You can think of Saratoga Race Course as a theater.
There’s the backstage area, known in racing as the backstretch. In the morning, horse owners mingle with trainers, exercise riders and grooms as they prepare for the afternoon show. The horses are washed and brushed. The tours came with curious fans looking at the whole scene.
On the other side of the curtain is the racetrack, where expensive thoroughbreds race for tens of thousands of dollars, or more, 10 times a day, and the grandstand, with its own mix of hard-core horseplayers along local families at low cost. day out
Fans arrive in the wee hours to stake out a picnic table, the value of which is almost priceless by the time the race begins. On a big day, space is at a premium, with the well-heeled and dressed-up sitting in private boxes with names like Whitney and Phipps on them and the less fortunate scrambling. for a place on the railway.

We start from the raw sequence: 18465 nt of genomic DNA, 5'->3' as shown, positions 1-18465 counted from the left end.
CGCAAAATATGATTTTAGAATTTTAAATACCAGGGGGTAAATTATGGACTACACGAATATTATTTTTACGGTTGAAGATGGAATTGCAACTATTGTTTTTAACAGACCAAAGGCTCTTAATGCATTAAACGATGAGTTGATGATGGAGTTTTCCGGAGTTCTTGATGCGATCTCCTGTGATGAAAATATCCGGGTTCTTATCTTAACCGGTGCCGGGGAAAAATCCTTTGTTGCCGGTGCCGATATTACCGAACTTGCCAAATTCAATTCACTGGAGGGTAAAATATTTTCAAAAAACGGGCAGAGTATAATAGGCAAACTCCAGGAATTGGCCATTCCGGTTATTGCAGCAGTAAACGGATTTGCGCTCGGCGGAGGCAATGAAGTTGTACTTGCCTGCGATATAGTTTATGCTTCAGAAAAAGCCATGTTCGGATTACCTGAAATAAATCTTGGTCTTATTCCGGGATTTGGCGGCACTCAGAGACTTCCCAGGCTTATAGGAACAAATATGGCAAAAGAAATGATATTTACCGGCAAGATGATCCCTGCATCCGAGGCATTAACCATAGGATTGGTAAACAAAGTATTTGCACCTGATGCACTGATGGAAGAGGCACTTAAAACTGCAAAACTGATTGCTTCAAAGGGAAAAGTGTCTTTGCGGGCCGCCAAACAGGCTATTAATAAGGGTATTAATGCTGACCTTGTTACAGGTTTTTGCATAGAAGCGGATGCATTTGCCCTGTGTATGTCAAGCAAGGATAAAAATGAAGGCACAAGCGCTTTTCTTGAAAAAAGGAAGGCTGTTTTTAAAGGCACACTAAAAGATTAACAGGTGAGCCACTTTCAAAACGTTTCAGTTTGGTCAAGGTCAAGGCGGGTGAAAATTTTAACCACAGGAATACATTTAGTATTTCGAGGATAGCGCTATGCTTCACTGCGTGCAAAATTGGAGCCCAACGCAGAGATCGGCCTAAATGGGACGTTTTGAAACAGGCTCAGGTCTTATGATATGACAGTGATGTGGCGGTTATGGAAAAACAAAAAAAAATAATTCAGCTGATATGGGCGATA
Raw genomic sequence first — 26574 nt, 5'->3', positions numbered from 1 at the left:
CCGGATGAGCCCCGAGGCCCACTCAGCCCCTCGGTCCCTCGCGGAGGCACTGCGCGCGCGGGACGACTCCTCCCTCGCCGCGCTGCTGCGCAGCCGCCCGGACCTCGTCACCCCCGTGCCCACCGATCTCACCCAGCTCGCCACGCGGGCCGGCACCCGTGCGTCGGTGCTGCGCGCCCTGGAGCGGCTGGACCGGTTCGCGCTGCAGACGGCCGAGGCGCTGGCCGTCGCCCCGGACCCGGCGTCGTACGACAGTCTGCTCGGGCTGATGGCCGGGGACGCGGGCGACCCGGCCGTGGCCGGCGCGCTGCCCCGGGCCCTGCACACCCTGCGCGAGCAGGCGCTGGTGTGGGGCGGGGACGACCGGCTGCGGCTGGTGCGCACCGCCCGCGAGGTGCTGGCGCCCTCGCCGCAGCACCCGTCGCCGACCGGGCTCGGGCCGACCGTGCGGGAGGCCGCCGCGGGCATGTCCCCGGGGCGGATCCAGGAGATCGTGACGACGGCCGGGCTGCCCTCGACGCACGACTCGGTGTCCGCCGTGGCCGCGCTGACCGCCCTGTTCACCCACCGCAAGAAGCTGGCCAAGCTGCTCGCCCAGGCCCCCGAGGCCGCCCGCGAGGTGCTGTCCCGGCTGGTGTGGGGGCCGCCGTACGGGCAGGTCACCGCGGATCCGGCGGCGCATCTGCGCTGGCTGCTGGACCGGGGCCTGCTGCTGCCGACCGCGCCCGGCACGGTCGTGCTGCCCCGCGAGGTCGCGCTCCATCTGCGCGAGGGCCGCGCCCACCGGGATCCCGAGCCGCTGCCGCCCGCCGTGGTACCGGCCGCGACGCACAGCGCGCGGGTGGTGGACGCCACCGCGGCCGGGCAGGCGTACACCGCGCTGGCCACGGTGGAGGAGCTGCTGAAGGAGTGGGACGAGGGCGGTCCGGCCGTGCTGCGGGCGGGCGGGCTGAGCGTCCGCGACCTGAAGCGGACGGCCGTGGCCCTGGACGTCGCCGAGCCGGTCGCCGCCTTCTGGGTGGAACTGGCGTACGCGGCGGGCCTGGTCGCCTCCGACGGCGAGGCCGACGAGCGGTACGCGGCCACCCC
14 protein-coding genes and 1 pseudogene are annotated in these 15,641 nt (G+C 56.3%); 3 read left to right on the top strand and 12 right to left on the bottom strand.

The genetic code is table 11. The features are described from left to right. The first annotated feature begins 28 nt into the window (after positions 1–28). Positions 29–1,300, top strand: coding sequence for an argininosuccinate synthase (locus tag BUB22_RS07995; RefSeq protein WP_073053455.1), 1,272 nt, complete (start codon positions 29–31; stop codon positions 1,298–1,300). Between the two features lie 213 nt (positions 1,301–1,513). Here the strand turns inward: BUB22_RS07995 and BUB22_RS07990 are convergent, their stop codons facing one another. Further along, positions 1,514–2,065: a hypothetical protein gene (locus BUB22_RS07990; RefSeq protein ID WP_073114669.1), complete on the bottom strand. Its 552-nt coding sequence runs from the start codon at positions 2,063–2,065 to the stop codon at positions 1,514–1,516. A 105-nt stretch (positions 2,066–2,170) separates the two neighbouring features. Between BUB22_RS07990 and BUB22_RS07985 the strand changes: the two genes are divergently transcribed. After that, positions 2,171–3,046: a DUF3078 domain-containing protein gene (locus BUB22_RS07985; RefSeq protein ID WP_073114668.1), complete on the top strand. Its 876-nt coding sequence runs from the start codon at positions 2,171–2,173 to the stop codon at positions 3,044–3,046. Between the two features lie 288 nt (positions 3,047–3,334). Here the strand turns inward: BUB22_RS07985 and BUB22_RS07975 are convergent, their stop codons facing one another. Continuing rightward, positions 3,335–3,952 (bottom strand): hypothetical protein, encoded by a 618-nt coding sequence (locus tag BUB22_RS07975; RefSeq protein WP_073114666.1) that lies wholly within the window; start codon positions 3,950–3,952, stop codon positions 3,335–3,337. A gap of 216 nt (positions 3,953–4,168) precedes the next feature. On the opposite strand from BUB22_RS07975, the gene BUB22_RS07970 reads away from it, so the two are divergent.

Once a four-week sprint, the Saratoga race meeting became so popular that it was expanded to nearly eight weeks, including the nation’s most important summer race. The biggest race, the Travers Stakes on August 26, was won by Arcangelo, the Belmont Stakes winner, beating Mage, the Kentucky Derby winner, and National Treasure, the Preakness winner.
However, the celebratory mood was dampened by the death of a dozen horses, which prompted medical reforms and consideration of a change to the track’s surface.
The meeting concludes Monday with the Hopeful Stakes, for 2-year-olds whose owners are dreaming of the Triple Crown and Travers next year.